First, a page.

Some of the entrants will be well-established Russian financial firms that heretofore have managed more conventional asset classes (such as real estate and commercial lending) but are starting to build venture capital and technology investment teams. Some of this build-out is motivated by the tremendous returns that venture investment in compelling technology businesses can bring. Additional impetus comes from outside the board room, as the government has strongly suggested that there is an aspect of “corporate responsibility” in high-technology investment.

What about seed financing?

The RVC envisions that the first venture funds created with RVC money will begin investing this fall. The RVC’s press office suggests that this initial tranche, together with funds to be deployed to subsequent tender winners, “will provide venture capital for up to 200 innovative companies and encourage emergence of another 1,000.”

Heady expectations to be sure, especially since the conditions governing RVC money permit funds to invest only in companies that have progressed beyond their seed stage. The RVC’s board of directors has determined that funds must invest at least 80% of their capital in early stage companies—which for the RVC means companies that already have clients and revenue.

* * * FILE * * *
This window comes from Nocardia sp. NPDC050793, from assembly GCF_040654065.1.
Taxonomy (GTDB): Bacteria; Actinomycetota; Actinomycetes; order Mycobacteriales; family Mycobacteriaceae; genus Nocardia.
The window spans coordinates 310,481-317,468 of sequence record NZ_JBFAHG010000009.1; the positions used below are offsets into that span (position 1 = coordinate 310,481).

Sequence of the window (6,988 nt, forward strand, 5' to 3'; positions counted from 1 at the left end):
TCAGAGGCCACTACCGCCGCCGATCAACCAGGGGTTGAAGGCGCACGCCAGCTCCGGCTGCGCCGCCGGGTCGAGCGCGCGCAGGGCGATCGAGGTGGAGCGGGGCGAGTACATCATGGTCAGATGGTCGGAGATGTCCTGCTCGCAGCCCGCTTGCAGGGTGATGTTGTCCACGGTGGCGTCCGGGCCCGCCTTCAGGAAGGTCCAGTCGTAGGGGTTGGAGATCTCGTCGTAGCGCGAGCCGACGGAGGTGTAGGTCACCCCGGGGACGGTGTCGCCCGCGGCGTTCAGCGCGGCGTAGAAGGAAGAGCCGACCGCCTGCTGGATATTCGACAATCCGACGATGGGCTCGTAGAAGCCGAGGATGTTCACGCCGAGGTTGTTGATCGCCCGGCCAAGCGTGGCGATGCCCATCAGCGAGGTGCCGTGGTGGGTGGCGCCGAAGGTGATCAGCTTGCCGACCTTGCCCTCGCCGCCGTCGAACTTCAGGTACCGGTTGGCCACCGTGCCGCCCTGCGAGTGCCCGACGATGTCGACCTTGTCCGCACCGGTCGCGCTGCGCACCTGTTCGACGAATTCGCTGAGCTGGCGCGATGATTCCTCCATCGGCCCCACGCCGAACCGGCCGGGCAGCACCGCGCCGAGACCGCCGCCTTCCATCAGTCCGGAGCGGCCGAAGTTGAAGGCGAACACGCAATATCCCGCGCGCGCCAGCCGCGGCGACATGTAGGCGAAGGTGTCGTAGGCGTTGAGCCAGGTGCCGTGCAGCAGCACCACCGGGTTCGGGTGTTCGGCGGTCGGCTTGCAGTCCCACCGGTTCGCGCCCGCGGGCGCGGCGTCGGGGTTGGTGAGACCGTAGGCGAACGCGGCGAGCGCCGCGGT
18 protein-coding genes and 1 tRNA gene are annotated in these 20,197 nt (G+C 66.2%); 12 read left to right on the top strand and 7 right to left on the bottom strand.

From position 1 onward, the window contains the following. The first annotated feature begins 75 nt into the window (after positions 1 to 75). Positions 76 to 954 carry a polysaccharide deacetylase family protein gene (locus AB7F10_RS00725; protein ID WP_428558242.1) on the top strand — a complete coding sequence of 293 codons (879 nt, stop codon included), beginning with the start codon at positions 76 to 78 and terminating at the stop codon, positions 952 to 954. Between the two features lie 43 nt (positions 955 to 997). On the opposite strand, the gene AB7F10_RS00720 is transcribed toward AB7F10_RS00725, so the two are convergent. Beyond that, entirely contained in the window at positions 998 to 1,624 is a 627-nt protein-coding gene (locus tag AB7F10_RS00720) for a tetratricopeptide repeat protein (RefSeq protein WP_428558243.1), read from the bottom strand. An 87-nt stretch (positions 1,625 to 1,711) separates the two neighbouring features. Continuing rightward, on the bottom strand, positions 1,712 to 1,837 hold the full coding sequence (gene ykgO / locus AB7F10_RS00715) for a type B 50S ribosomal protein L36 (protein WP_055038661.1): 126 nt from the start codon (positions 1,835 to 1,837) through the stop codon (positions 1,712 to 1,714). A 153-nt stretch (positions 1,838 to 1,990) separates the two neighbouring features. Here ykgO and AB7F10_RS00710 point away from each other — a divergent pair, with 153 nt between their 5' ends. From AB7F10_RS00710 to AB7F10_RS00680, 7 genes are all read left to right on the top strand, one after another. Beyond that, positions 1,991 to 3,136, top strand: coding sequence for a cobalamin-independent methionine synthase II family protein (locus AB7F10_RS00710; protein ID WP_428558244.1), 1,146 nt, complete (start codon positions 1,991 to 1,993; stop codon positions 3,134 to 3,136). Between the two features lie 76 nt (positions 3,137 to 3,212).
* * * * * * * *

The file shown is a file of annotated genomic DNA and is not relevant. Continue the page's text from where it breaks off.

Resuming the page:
As such, it appears that funds cannot use RVC money to invest in seed companies. This limitation reflects a broader global VC trend: an increasing hesitation among VC firms to invest at the seed level, to do deals with companies that are still in their earliest stages. This trend is particularly unhelpful for Russia, which must address the question of where all these new companies—worthy investments for RVC-involved funds and other investors—will come from.

The result is that there will soon be significant amounts of deployable capital but too few companies to make investments in and start developing businesses.

In the West, investing in companies in their earliest stages has for many years been supported by business angels. In Russia angel investing is just now beginning to emerge. This development is illustrated by the Society of Business Angels of Russia, a group formed last fall by a handful of investors interested in technology investments. Like some other angels and entrepreneurs, this group believes that seed-focused venture funds can shrink the deficit of investment-worthy companies that would prove attractive to RVC-backed and other venture funds, and is lobbying the government to support such a fund.

The venture ecosystem is developing quickly in Russia, but more work remains to organize and seed companies that will attract the increasing number of venture firms preparing to invest in the promise of Russian high technology.”

Harry Kelly, Principal, Starboard Ventures

A developing ecosystem